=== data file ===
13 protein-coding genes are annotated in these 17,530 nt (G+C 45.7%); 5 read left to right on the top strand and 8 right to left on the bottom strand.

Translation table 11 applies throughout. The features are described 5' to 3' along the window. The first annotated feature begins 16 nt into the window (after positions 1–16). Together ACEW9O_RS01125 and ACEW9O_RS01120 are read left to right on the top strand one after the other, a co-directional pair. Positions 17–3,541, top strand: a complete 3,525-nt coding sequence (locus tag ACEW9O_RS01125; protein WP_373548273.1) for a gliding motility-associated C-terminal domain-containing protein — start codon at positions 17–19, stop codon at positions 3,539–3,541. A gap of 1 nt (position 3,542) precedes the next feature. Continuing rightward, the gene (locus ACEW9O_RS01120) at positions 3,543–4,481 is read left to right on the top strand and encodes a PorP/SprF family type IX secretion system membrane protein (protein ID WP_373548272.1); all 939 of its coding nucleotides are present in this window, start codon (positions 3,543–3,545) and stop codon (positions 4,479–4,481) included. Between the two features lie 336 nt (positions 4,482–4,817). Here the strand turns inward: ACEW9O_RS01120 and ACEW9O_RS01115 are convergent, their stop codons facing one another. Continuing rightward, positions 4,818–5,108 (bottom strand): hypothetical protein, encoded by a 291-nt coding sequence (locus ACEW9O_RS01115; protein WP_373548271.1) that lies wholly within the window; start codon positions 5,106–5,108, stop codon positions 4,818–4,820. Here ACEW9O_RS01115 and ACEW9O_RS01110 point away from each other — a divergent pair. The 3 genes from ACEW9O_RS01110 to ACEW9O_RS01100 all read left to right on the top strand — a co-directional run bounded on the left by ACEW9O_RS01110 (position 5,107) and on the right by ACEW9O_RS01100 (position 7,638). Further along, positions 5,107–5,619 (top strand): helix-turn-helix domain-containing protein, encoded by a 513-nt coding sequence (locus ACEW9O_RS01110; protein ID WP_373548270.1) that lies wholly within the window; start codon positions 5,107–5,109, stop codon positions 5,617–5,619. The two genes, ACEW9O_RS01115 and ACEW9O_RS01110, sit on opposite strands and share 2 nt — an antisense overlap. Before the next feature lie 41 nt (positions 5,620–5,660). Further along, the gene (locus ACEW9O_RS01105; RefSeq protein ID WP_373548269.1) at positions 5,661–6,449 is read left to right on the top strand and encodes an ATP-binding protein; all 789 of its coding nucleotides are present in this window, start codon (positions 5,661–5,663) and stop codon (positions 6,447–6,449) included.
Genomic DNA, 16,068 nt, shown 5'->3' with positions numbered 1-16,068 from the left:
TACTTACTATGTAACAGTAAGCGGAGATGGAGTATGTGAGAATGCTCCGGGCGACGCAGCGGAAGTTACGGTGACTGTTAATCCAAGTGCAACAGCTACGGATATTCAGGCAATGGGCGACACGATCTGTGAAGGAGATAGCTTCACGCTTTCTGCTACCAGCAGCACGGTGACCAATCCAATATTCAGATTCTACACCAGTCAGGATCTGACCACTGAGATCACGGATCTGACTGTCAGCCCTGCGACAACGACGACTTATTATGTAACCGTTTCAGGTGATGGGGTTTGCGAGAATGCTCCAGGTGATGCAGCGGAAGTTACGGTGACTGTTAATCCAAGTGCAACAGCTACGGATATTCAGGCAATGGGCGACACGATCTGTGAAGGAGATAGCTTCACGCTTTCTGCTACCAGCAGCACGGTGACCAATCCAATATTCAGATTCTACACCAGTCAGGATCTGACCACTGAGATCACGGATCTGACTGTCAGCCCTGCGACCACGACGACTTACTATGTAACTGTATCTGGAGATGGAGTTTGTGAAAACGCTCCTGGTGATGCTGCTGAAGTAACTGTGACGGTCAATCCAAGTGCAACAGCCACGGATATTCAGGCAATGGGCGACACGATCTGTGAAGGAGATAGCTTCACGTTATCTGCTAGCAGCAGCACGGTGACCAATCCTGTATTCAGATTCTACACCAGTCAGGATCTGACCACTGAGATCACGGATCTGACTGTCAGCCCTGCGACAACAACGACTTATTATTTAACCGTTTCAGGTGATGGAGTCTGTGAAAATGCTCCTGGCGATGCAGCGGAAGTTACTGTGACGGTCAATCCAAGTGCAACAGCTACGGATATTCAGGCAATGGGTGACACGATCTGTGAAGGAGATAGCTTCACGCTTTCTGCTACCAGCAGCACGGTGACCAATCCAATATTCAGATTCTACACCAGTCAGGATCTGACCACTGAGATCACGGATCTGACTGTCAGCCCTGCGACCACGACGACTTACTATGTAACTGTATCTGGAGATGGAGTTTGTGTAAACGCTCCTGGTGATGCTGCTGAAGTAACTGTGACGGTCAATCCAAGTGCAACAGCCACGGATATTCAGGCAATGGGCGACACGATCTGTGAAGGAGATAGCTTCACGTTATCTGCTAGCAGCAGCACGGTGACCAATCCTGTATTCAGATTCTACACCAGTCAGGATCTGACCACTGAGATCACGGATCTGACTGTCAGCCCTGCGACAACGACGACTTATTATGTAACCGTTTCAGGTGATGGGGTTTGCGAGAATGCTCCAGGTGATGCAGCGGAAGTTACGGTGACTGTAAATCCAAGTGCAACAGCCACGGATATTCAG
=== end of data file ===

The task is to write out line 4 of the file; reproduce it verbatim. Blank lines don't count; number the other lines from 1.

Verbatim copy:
TACTTACTATGTAACAGTAAGCGGAGATGGAGTATGTGAGAATGCTCCGGGCGACGCAGCGGAAGTTACGGTGACTGTTAATCCAAGTGCAACAGCTACGGATATTCAGGCAATGGGCGACACGATCTGTGAAGGAGATAGCTTCACGCTTTCTGCTACCAGCAGCACGGTGACCAATCCAATATTCAGATTCTACACCAGTCAGGATCTGACCACTGAGATCACGGATCTGACTGTCAGCCCTGCGACAACGACGACTTATTATGTAACCGTTTCAGGTGATGGGGTTTGCGAGAATGCTCCAGGTGATGCAGCGGAAGTTACGGTGACTGTTAATCCAAGTGCAACAGCTACGGATATTCAGGCAATGGGCGACACGATCTGTGAAGGAGATAGCTTCACGCTTTCTGCTACCAGCAGCACGGTGACCAATCCAATATTCAGATTCTACACCAGTCAGGATCTGACCACTGAGATCACGGATCTGACTGTCAGCCCTGCGACCACGACGACTTACTATGTAACTGTATCTGGAGATGGAGTTTGTGAAAACGCTCCTGGTGATGCTGCTGAAGTAACTGTGACGGTCAATCCAAGTGCAACAGCCACGGATATTCAGGCAATGGGCGACACGATCTGTGAAGGAGATAGCTTCACGTTATCTGCTAGCAGCAGCACGGTGACCAATCCTGTATTCAGATTCTACACCAGTCAGGATCTGACCACTGAGATCACGGATCTGACTGTCAGCCCTGCGACAACAACGACTTATTATTTAACCGTTTCAGGTGATGGAGTCTGTGAAAATGCTCCTGGCGATGCAGCGGAAGTTACTGTGACGGTCAATCCAAGTGCAACAGCTACGGATATTCAGGCAATGGGTGACACGATCTGTGAAGGAGATAGCTTCACGCTTTCTGCTACCAGCAGCACGGTGACCAATCCAATATTCAGATTCTACACCAGTCAGGATCTGACCACTGAGATCACGGATCTGACTGTCAGCCCTGCGACCACGACGACTTACTATGTAACTGTATCTGGAGATGGAGTTTGTGTAAACGCTCCTGGTGATGCTGCTGAAGTAACTGTGACGGTCAATCCAAGTGCAACAGCCACGGATATTCAGGCAATGGGCGACACGATCTGTGAAGGAGATAGCTTCACGTTATCTGCTAGCAGCAGCACGGTGACCAATCCTGTATTCAGATTCTACACCAGTCAGGATCTGACCACTGAGATCACGGATCTGACTGTCAGCCCTGCGACAACGACGACTTATTATGTAACCGTTTCAGGTGATGGGGTTTGCGAGAATGCTCCAGGTGATGCAGCGGAAGTTACGGTGACTGTAAATCCAAGTGCAACAGCCACGGATATTCAG